The Economics of Desertification

By Kyra Ward Economics & International Relations Student  The Kubuqi desert has never attracted much attention internationally. Even in China it is dwarfed in significance of the Gobi.  Located in the northern region of China, the Kubuqi desert stands on the banks of the Yellow River. Historically, the Kubuqi has been overexploited by its host…

Boycott Economics and the Animal Agriculture Industry

By Vidur Kapur Correspondent, Medical Undergraduate  “Britain is a nation of animal lovers.” On first glance, this statement has an element of truth to it: after all, we were the first country in the world to pass animal welfare legislation, and some 40% of UK households own a pet. These pets make up a sizeable chunk…

21st Century Economics: A Conversation with Ha-Joon Chang

Editor-in-Chief Adam Strømme sits down with Ha-Joon Chang, a Prospect Magazine “Top 20 World Thinker”, multi-award winning author, and Reader in Political Economy at the University of Cambridge. Adam Stromme: How did you first become interested in studying economics? Ha-Joon Chang: One is a bit more general, and the other is a bit personal. On…

Prosperity without Growth: A Conversation with Tim Jackson

  Editor-in-Chief Adam Stromme talks with Tim Jackson, ecological economist, author of Prosperity Without Growth, and University of St Andrews alum. Adam Stromme: How did you first become interested in sustainability? Tim Jackson: I would say it began in April 1986. I was living in London, having just finished a PhD in Physics from St Andrews but actually…

The Man Behind Chechnya’s Purge of Gay Men

By Conor Tully Correspondent, Undergraduate IR & Russian Student On the 11th  of April, Novaya Gazeta reported that over the course of February and March more than one hundred people accused of being homosexual had been illegally detained in Chechnya. Astonished at this development, further research by the Guardian, Meduza and Radio Liberty were all nonetheless…

Information Sharing, Security and Cost Post-Brexit

By Kyra Ward,  Editor, Economics Student March 29th, 2017 will go down in history as the day the United Kingdom (UK) officially left the European Union (EU), and the European experiment. While it will take two years to finalize negotiations, March 29th will mark the day that Brexit (Britain’s Exit) became official. No matter how Brexit…

The Basics of Universal Income: Beyond the Divide

By Matthew Findlay  Correspondent, Mathematics Undergraduate Student  The idea of a universal basic income (UBI) recently entered the mainstream discussion in several countries.  Finland is currently trialling the policy, and it is being lauded and criticized by commentators from across the political spectrum. So what is UBI, anyway? According to the basic income website, a UBI…

Sean Hagan discusses the IMF, the Great Recession & Student Careers

Daisy Martin talks with Sean Hagan, General Counsel and Director of the Legal Department at the International Monetary Fund. Daisy Martin: Hello Mr Hagan! Welcome to Saint Andrews and thank you very much for talking to me today.  Since you started at the IMF in 1990, what was the biggest economic challenge you have faced…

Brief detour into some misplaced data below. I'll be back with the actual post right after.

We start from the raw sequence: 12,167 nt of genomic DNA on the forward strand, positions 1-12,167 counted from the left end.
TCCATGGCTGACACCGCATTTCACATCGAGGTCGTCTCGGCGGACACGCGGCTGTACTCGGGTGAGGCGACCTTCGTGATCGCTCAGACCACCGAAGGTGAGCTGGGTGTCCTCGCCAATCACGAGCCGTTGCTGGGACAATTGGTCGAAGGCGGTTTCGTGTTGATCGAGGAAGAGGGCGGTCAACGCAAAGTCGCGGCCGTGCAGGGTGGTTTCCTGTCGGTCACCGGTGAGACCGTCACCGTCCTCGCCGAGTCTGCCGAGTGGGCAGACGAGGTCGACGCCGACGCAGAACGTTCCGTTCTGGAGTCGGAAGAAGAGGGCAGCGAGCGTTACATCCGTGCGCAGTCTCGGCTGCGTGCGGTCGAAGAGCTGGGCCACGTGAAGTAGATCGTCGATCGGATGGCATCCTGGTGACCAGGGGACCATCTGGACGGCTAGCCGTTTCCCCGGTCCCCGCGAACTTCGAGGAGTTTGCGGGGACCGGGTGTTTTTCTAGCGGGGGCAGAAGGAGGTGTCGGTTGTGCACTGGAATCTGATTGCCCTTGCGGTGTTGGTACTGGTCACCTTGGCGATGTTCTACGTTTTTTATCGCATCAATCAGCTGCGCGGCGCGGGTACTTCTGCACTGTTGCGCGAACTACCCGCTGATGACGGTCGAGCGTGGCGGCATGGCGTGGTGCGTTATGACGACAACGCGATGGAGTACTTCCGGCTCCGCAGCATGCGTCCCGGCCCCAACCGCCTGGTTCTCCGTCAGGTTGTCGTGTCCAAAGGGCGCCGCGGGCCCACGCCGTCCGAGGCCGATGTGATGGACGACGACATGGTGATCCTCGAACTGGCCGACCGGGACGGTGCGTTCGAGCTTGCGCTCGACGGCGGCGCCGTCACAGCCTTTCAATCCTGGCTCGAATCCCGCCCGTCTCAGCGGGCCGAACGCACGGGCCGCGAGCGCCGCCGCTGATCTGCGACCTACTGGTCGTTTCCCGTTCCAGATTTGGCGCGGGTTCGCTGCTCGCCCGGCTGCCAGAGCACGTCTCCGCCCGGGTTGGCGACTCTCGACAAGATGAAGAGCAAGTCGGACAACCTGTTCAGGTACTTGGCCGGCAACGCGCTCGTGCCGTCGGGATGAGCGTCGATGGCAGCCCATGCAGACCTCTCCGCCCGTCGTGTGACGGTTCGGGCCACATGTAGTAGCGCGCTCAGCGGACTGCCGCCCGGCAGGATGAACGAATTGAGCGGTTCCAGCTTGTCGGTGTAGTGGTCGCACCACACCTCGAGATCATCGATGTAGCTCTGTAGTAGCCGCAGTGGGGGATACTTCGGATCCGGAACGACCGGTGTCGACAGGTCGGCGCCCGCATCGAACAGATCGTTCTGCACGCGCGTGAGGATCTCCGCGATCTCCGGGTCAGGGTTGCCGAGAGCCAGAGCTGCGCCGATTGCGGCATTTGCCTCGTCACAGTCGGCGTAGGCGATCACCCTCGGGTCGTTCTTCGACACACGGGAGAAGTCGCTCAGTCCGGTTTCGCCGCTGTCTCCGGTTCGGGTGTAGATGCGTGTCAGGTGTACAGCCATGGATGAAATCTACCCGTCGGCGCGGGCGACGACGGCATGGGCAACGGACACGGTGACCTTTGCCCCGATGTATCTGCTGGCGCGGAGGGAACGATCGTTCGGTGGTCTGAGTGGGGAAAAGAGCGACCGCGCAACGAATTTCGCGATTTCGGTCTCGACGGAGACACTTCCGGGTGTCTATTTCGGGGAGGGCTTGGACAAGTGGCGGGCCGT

Blockchain: A Tech Improvement or Revolution?

By Giovy Drysdale-Anderson Editor, Economics & English Student  When Bitcoin first launched, few had heard about the world’s first digital currency functioning on a peer-to-peer system. But since its launch by Satoshi Nakamoto on October of 2008, it has played a major role in propelling us into the age of Fintechs. The various changes to traditional industries…

Chinese Aid and Investment: Aiding Africa or Themselves?

By Hodhan Jibril International Relations & Arabic Student In 2006, China invited 48 African heads of state to Beijing and with them, a fierce debate on the nature of foreign investment in Africa. According to Dambisa Moyo, a Zambian-born international economist, Africa needs foreign investment to supplement its growth. Despite the continent’s resources and low labour…

The London Terror Attack: Perspective, Honesty & Hope

By Erika Brady Columnist, PhD Student at the Handa Center of Terrorism and Political Violence The attack in London on 22 March 2017 has, unsurprisingly, been dominant in the British media for the past week. At the outset, the viewer and reader was bombarded with flashy headlines and minute by minute analysis, even when there was no…

Northern Ireland’s parties negotiate a return to power-sharing

By Conor Tully Correspondent, Undergraduate IR & Russian Student On Thursday 2nd March, Northern Ireland went to the polls for the second time in less than a year. The Executive, having withstood considerable pressure in recent years over unresolved issues from the Troubles, had collapsed. A botched energy scheme set up by the first minister —the Democratic…